Here, as always.
I'm glad you are getting a Pi Zero. I find them lots of fun due to the small size and power requirements.
That reminds me I was planning to make an annotated list addressing the question why avoid Basic for all versions which run on the Raspberry Pi. The list so far includes
I've added BaCon to the list.ScriptBasic wrote: ↑Tue Apr 09, 2019 1:27 amYou forgot BaCon.
Do you have time to help out with the RaspberryBASIC.org forum? Maybe as a global moderator?
I think FreeBasic is only a compiler on Windows. It translates to C on Linux.
I would like to only add boards for BASIC languages known to run on the RPi series. If the language is no longer being supported will be another reason not to earn a board.
Thanks! I've updated the list and added links!scruss wrote: ↑Tue Apr 09, 2019 1:37 am
- Matrix Brandy BASIC — Brandy, but maintained
- Decimal BASIC Open Source Project — ANSI/JIS Full BASIC. Uses decimal maths, as opposed to binary floating point. Builds using Lazarus. Documentation is mostly in Japanese. v7 seems to build, v8 may need some fiddling.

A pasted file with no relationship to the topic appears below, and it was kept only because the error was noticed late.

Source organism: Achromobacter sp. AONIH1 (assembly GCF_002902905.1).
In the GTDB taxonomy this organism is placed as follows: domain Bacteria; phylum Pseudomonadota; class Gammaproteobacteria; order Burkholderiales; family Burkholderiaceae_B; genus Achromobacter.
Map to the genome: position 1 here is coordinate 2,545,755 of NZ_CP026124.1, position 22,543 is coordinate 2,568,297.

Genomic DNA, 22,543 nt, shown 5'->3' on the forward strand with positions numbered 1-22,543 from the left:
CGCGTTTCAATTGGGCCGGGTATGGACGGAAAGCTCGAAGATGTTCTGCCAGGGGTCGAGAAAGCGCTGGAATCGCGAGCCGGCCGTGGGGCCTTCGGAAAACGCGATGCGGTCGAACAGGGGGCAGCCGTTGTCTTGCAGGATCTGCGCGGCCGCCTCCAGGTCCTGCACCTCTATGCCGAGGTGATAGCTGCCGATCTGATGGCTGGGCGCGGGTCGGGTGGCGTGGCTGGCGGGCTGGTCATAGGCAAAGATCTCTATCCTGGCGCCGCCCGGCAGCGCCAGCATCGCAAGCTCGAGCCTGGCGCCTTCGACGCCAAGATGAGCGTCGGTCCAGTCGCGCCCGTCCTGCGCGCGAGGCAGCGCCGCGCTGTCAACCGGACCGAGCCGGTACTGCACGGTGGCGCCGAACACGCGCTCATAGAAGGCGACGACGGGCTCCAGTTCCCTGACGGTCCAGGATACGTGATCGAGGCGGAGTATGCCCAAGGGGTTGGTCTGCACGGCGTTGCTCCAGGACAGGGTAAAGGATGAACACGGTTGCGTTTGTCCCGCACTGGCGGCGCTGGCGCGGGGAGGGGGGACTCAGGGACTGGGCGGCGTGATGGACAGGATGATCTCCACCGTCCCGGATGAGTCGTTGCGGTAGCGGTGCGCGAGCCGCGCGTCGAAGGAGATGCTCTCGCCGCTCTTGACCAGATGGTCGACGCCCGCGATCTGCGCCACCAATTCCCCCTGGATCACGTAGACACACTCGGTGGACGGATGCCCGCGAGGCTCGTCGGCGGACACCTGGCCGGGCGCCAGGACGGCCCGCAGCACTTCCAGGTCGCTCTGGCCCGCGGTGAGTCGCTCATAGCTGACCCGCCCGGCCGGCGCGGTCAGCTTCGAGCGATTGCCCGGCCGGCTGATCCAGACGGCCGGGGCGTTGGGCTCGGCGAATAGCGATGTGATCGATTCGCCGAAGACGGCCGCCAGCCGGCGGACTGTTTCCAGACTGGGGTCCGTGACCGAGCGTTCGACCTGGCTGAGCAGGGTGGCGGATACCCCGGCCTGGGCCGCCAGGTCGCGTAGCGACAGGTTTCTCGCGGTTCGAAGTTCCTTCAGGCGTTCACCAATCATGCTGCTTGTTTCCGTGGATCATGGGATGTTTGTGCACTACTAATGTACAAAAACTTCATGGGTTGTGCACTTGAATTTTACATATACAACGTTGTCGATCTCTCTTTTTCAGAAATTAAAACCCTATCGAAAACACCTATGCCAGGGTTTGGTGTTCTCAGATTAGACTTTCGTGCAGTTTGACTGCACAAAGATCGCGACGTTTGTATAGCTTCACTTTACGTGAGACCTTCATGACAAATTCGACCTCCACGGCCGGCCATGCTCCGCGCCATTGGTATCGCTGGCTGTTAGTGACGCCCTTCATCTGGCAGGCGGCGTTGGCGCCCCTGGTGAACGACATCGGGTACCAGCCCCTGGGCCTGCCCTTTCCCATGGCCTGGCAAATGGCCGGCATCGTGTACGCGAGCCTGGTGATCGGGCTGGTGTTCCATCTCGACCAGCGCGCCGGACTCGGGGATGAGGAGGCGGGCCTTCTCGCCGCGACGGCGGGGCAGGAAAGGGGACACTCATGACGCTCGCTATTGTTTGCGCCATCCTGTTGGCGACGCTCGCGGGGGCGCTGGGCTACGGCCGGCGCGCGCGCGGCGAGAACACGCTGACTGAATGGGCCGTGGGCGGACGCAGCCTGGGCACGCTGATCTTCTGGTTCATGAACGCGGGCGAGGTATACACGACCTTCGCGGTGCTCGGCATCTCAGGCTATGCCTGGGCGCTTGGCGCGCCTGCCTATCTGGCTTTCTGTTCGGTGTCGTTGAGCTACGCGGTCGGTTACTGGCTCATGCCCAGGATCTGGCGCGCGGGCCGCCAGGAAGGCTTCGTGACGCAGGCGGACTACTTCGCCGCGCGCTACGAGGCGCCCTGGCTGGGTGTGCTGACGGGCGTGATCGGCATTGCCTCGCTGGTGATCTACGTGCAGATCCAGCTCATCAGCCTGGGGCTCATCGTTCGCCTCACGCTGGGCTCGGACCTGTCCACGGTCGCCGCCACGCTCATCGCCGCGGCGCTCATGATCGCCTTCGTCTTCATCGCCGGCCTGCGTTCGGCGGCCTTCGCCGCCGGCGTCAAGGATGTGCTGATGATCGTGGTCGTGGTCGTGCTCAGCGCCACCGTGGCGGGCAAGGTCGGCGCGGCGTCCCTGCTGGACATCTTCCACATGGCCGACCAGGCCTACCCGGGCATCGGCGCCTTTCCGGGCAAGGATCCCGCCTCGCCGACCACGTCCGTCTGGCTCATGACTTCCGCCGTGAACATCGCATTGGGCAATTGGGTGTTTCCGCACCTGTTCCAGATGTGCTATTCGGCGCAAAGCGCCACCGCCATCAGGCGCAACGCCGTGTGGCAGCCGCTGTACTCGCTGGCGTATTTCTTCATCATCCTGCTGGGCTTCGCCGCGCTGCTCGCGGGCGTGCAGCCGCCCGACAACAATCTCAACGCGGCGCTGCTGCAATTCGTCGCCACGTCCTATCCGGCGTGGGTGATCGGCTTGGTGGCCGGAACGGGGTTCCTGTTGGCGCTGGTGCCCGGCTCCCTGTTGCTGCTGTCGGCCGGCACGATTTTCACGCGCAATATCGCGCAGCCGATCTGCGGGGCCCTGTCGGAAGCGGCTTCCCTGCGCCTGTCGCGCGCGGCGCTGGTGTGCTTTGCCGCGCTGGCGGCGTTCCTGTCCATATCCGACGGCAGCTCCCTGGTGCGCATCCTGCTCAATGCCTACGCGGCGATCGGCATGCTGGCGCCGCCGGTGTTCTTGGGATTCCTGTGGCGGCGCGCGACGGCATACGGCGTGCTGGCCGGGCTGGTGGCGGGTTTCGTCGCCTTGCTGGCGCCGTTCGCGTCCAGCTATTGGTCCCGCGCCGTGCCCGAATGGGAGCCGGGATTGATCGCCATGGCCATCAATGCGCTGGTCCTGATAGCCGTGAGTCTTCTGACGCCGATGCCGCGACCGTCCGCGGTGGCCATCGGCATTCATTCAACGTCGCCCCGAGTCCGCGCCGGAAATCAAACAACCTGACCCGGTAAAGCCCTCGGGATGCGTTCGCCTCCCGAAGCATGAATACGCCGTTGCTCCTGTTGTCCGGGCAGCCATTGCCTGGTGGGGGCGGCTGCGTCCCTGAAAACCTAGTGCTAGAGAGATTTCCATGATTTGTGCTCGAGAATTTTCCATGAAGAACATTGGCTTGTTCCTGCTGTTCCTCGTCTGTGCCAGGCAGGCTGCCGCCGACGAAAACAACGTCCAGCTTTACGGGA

- X11-BASIC — interpreter/runtime/compiler system for a dialect of BASIC very like GFA-BASIC. Won't build or run on 64-bit systems
- cbmbasic - Commodore BASIC V2 as a scripting language - if you must
- TI-99/4A BASIC as a scripting language - yet another decimal BASIC
Does that mean only under Raspbian, or can you include RISC OS Basic?
Found a couple more. These are in the Raspbian repos: bas55, a full implementation to the ECMA-55 Minimal BASIC standard. Decimal Basic and Michael Haardt's Basic are close to the ECMA 116 standard.
Where can you find a copy of Dartmouth Basic?jahboater wrote: ↑Tue Apr 09, 2019 12:23 pmPurely for amusement, here is the list I had.
It duplicates some of the above, and not all of them are available on the Pi.
BBC BASIC V
BASIC Compiler C2+
ARM BASIC (== BBC BASIC?)
CBM BASIC 2.0
Tandy (Radio Shack) BASIC
CBM BASIC 2
X11-Basic (has bignums and fib() function)
Matrix Brandy BASIC
MS Visual BASIC
Dartmouth College?Where can you find a copy of Dartmouth Basic?
QuickBASIC 1.00 for the Apple Macintosh operating system was launched in 1988. It was officially supported on machines running System 6 with at least 1 MB of RAM.
Yeah, but it hasn't had Unix support for ages.
It would appear that True Basic runs only on the one true operating system: Microsoft Windows.